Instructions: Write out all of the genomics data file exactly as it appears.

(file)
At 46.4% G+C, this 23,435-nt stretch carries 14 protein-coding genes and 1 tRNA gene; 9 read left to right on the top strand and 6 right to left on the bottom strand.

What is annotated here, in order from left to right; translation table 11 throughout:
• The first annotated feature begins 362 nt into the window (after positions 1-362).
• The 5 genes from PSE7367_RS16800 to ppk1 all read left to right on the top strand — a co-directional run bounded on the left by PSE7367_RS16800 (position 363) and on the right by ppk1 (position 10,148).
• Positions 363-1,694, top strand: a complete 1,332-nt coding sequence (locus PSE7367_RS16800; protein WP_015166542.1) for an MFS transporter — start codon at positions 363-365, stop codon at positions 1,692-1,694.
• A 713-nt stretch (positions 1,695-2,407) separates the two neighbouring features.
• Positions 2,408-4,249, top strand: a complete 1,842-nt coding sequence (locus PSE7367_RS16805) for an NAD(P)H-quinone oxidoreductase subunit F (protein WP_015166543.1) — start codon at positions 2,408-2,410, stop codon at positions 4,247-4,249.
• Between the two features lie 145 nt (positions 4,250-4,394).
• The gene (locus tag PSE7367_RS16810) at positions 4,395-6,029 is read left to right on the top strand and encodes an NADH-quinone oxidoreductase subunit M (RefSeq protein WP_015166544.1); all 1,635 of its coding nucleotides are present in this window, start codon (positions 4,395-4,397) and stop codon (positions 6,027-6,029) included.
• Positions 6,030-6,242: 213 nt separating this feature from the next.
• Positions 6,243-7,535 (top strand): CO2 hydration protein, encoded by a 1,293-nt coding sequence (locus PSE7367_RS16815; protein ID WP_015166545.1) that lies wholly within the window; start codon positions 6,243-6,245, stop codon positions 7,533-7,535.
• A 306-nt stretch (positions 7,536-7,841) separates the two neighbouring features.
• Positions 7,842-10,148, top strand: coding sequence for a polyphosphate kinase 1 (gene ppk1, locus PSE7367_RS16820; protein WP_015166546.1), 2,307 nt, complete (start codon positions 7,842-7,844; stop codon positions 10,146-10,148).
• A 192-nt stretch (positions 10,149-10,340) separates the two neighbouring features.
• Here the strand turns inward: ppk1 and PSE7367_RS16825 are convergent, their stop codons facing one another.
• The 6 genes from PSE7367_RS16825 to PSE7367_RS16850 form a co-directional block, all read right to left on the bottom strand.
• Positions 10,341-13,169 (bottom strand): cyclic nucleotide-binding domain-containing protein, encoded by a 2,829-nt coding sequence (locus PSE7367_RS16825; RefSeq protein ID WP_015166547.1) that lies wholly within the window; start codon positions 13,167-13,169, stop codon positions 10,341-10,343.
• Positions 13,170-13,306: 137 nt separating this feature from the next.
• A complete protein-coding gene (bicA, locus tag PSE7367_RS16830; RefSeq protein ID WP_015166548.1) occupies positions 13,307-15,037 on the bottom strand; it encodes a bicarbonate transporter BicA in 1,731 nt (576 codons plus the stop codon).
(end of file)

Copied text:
At 46.4% G+C, this 23,435-nt stretch carries 14 protein-coding genes and 1 tRNA gene; 9 read left to right on the top strand and 6 right to left on the bottom strand.

What is annotated here, in order from left to right; translation table 11 throughout:
• The first annotated feature begins 362 nt into the window (after positions 1-362).
• The 5 genes from PSE7367_RS16800 to ppk1 all read left to right on the top strand — a co-directional run bounded on the left by PSE7367_RS16800 (position 363) and on the right by ppk1 (position 10,148).
• Positions 363-1,694, top strand: a complete 1,332-nt coding sequence (locus PSE7367_RS16800; protein WP_015166542.1) for an MFS transporter — start codon at positions 363-365, stop codon at positions 1,692-1,694.
• A 713-nt stretch (positions 1,695-2,407) separates the two neighbouring features.
• Positions 2,408-4,249, top strand: a complete 1,842-nt coding sequence (locus PSE7367_RS16805) for an NAD(P)H-quinone oxidoreductase subunit F (protein WP_015166543.1) — start codon at positions 2,408-2,410, stop codon at positions 4,247-4,249.
• Between the two features lie 145 nt (positions 4,250-4,394).
• The gene (locus tag PSE7367_RS16810) at positions 4,395-6,029 is read left to right on the top strand and encodes an NADH-quinone oxidoreductase subunit M (RefSeq protein WP_015166544.1); all 1,635 of its coding nucleotides are present in this window, start codon (positions 4,395-4,397) and stop codon (positions 6,027-6,029) included.
• Positions 6,030-6,242: 213 nt separating this feature from the next.
• Positions 6,243-7,535 (top strand): CO2 hydration protein, encoded by a 1,293-nt coding sequence (locus PSE7367_RS16815; protein ID WP_015166545.1) that lies wholly within the window; start codon positions 6,243-6,245, stop codon positions 7,533-7,535.
• A 306-nt stretch (positions 7,536-7,841) separates the two neighbouring features.
• Positions 7,842-10,148, top strand: coding sequence for a polyphosphate kinase 1 (gene ppk1, locus PSE7367_RS16820; protein WP_015166546.1), 2,307 nt, complete (start codon positions 7,842-7,844; stop codon positions 10,146-10,148).
• A 192-nt stretch (positions 10,149-10,340) separates the two neighbouring features.
• Here the strand turns inward: ppk1 and PSE7367_RS16825 are convergent, their stop codons facing one another.
• The 6 genes from PSE7367_RS16825 to PSE7367_RS16850 form a co-directional block, all read right to left on the bottom strand.
• Positions 10,341-13,169 (bottom strand): cyclic nucleotide-binding domain-containing protein, encoded by a 2,829-nt coding sequence (locus PSE7367_RS16825; RefSeq protein ID WP_015166547.1) that lies wholly within the window; start codon positions 13,167-13,169, stop codon positions 10,341-10,343.
• Positions 13,170-13,306: 137 nt separating this feature from the next.
• A complete protein-coding gene (bicA, locus tag PSE7367_RS16830; RefSeq protein ID WP_015166548.1) occupies positions 13,307-15,037 on the bottom strand; it encodes a bicarbonate transporter BicA in 1,731 nt (576 codons plus the stop codon).